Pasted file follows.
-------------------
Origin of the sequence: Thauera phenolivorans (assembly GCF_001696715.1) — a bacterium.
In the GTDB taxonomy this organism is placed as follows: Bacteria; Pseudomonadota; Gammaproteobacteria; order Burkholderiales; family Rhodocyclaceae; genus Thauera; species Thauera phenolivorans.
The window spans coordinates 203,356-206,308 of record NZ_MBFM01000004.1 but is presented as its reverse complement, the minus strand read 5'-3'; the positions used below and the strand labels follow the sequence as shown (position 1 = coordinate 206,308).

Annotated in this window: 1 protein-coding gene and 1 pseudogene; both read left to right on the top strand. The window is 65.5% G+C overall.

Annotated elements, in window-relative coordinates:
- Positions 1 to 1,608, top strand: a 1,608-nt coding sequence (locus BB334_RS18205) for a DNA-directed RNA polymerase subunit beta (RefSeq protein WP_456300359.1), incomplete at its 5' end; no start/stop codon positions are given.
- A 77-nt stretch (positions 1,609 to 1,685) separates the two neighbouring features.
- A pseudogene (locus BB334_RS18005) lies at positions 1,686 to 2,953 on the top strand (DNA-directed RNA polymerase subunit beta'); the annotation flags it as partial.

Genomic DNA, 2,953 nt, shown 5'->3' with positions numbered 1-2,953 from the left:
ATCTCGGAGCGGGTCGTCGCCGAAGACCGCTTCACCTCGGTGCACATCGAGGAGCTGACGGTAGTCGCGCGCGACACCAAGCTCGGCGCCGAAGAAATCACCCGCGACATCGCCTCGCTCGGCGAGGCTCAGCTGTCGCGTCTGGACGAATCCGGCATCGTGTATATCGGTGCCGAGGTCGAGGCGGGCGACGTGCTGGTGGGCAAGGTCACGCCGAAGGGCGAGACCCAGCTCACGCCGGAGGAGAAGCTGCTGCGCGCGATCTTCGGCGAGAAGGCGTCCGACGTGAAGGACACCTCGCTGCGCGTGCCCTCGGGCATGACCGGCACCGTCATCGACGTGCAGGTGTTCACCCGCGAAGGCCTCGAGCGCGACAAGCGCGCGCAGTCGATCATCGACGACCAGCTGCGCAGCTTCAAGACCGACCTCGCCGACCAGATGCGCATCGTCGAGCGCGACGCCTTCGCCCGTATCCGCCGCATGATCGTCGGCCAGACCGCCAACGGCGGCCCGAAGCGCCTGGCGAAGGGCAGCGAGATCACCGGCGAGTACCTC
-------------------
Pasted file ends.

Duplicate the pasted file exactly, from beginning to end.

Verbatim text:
Origin of the sequence: Thauera phenolivorans (assembly GCF_001696715.1) — a bacterium.
In the GTDB taxonomy this organism is placed as follows: Bacteria; Pseudomonadota; Gammaproteobacteria; order Burkholderiales; family Rhodocyclaceae; genus Thauera; species Thauera phenolivorans.
The window spans coordinates 203,356-206,308 of record NZ_MBFM01000004.1 but is presented as its reverse complement, the minus strand read 5'-3'; the positions used below and the strand labels follow the sequence as shown (position 1 = coordinate 206,308).

Annotated in this window: 1 protein-coding gene and 1 pseudogene; both read left to right on the top strand. The window is 65.5% G+C overall.

Annotated elements, in window-relative coordinates:
- Positions 1 to 1,608, top strand: a 1,608-nt coding sequence (locus BB334_RS18205) for a DNA-directed RNA polymerase subunit beta (RefSeq protein WP_456300359.1), incomplete at its 5' end; no start/stop codon positions are given.
- A 77-nt stretch (positions 1,609 to 1,685) separates the two neighbouring features.
- A pseudogene (locus BB334_RS18005) lies at positions 1,686 to 2,953 on the top strand (DNA-directed RNA polymerase subunit beta'); the annotation flags it as partial.

Genomic DNA, 2,953 nt, shown 5'->3' with positions numbered 1-2,953 from the left:
ATCTCGGAGCGGGTCGTCGCCGAAGACCGCTTCACCTCGGTGCACATCGAGGAGCTGACGGTAGTCGCGCGCGACACCAAGCTCGGCGCCGAAGAAATCACCCGCGACATCGCCTCGCTCGGCGAGGCTCAGCTGTCGCGTCTGGACGAATCCGGCATCGTGTATATCGGTGCCGAGGTCGAGGCGGGCGACGTGCTGGTGGGCAAGGTCACGCCGAAGGGCGAGACCCAGCTCACGCCGGAGGAGAAGCTGCTGCGCGCGATCTTCGGCGAGAAGGCGTCCGACGTGAAGGACACCTCGCTGCGCGTGCCCTCGGGCATGACCGGCACCGTCATCGACGTGCAGGTGTTCACCCGCGAAGGCCTCGAGCGCGACAAGCGCGCGCAGTCGATCATCGACGACCAGCTGCGCAGCTTCAAGACCGACCTCGCCGACCAGATGCGCATCGTCGAGCGCGACGCCTTCGCCCGTATCCGCCGCATGATCGTCGGCCAGACCGCCAACGGCGGCCCGAAGCGCCTGGCGAAGGGCAGCGAGATCACCGGCGAGTACCTC